This rich hydrator, made up mostly of saturated fats, is an excellent emollient. Translation: It seals in moisture and is ideal for quenching parched skin or strands of hair. Since the consistency is too thick for your face, consider using it on particularly dry areas like elbows, knees, and heels, or even in lieu of shaving cream, suggests Mona Gohara, MD, associate clinical professor of dermatology at Yale University. It also makes an ideal mask for your mane. “The molecules can penetrate through the cuticle -- the outer layer of the hair -- and directly into the cortex to strengthen and hydrate strands,” explains cosmetic chemist and cofounder of the beautybrains.com, Randy Schueller. Pre-bedtime, work a quarter-size amount through hair, then cover with a shower cap. Shampoo as usual in the morning to reveal silky-soft tresses.
Also known as Moroccan oil, this is commonly found in hair care products, where it delivers multiple strand-saving benefits. “Its Omega 3 fatty acids help fight frizz, add moisture, and enhance shine,” explains Gohara. It also works equally well to hydrate dry nails and cuticles, though it’s too heavy to use on your face.
Expect to see this latest "it" oil popping up in all kinds of beauty products. It comes from the fruit of an African tree, and contains multiple vitamins and antioxidants -- including vitamin C, vitamin E, and flavonoids -- that safeguard skin from environmental stressors, says Gohara. Omega 6 and 9 fatty acids deliver deep hydration and help reduce redness. It's worth noting that if the oil goes bad in the bottle, it won't be good for you skin (it can oxidize and actually promote aging). Store in a cool, dark place to preserve the efficacy and keep it from turning rancid.
The sensitive set should reach for this oil, derived from the seeds of the eponymous plant, a wildflower commonly found in North America. High in Omega-6 fatty acids and gamma linolenic acid, it touts both anti-inflammatory and moisturizing effects. The oil also improves cellular health and stimulates skin renewal, improving circulation for a youthful glow.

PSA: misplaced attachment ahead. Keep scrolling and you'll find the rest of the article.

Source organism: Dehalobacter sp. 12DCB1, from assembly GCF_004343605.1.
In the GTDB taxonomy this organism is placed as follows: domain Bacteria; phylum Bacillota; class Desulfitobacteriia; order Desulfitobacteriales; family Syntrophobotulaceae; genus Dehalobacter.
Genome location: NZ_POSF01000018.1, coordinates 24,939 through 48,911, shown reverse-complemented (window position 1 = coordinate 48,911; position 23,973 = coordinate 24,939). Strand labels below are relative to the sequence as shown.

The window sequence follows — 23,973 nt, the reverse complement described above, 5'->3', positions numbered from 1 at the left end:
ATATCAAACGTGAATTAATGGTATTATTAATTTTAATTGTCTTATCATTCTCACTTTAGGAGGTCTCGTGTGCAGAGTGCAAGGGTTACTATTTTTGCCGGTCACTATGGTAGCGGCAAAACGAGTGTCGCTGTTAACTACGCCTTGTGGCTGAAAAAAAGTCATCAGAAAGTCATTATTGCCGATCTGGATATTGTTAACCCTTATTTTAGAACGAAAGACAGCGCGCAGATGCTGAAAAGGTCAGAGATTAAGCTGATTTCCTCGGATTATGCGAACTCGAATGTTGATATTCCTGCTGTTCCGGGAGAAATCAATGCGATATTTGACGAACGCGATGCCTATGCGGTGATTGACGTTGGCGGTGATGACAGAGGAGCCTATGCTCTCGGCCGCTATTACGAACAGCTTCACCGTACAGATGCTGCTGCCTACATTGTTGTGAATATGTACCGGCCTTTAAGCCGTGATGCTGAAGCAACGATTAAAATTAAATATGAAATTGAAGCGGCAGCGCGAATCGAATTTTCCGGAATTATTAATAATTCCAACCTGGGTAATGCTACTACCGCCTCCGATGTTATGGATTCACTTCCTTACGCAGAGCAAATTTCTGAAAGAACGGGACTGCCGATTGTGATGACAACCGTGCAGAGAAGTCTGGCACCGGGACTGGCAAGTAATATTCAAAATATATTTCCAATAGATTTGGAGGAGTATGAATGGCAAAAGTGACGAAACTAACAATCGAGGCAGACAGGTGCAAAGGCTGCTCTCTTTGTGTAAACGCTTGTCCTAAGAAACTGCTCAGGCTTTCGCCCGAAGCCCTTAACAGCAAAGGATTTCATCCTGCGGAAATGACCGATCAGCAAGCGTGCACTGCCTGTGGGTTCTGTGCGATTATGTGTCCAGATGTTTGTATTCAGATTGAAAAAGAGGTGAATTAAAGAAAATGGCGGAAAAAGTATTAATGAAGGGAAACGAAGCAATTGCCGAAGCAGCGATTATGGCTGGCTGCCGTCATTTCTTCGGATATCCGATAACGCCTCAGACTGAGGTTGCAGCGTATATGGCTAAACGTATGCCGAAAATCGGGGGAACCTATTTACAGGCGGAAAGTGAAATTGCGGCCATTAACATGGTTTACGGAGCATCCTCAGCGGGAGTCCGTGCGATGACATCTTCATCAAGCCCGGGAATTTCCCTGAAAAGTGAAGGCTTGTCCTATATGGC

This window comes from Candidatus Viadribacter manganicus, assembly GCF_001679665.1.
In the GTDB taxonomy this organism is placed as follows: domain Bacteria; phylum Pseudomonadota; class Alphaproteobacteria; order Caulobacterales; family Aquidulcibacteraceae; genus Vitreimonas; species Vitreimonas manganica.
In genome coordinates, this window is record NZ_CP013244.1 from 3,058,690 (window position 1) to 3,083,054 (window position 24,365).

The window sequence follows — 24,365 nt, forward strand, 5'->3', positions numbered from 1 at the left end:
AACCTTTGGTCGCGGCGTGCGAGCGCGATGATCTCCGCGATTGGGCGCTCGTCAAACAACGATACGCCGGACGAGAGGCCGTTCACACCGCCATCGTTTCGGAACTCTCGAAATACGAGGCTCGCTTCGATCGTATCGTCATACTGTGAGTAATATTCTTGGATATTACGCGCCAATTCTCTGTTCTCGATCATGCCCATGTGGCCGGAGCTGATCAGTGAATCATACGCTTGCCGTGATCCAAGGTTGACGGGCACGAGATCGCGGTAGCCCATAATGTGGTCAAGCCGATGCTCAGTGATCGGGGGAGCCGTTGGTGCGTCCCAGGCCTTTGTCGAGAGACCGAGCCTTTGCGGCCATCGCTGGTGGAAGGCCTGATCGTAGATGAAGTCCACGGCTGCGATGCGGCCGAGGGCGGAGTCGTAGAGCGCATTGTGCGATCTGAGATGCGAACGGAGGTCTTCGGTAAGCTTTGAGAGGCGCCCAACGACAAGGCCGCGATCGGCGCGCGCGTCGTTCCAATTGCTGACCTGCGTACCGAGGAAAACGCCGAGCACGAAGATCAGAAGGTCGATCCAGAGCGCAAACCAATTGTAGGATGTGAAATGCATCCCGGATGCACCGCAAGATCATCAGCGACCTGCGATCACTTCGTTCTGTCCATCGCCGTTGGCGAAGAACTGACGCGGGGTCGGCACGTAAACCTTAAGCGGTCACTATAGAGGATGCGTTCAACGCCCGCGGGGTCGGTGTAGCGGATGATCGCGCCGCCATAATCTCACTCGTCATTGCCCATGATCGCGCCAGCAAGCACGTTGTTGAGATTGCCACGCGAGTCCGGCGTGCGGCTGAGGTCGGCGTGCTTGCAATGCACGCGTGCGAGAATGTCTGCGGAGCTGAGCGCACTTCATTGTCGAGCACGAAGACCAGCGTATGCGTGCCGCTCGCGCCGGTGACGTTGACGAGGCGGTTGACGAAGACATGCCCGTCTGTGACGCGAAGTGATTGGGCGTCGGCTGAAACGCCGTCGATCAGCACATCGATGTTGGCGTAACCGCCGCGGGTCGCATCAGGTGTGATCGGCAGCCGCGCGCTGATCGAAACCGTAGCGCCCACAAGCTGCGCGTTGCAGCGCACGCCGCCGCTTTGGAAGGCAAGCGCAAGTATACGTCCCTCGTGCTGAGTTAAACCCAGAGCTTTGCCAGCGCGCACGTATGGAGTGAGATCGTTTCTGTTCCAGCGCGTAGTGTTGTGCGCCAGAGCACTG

Full of skin-nourishing Vitamin E, this is a great moisturizer for both face and body, but consider using it as a shield for your strands: “Because it has a relatively high smoke point, it protects hair from heat,” Schueller points out. Simply apply a few drops from mid-shaft to ends prior to any kind of heat styling. An added boon: Clear and odorless, it won’t leave behind a scent or colored residue.
It may seem counterintuitive, but this oil can actually make your complexion less greasy. Similar to natural sebum, it tricks the skin into thinking it’s making enough oil, helping to balance and regulate overall oil production. Keep in mind that less is more: A dime-size amount for your entire face will do the trick. Additional antioxidant properties fight free radical damage that leads to signs of aging, adds Gohara.
Rich in antioxidants, including skin-brightening vitamin C, this youth-boosting oil is choice for mottled complexions. But you can’t get it from just any garden-variety rose: It’s extracted only from the seeds of two types of rose bushes that grow in South Africa, Europe, and the southern Andes mountains. Lighter than many other oils, “It won’t feel heavy on your face, and can easily be layered with other lotions or creams,” Gohara says. Loaded with essential fatty acids, this oil also helps expedite wound healing and reduce scarring -- even the Egyptians used it for this purpose.
"Anti-inflammatory properties make this is a good option for anyone prone to conditions like eczema or psoriasis," Gohara says. With a thinner consistency than many other oils, it also absorbs quickly into both hair and skin, without feeling greasy or slippery afterward.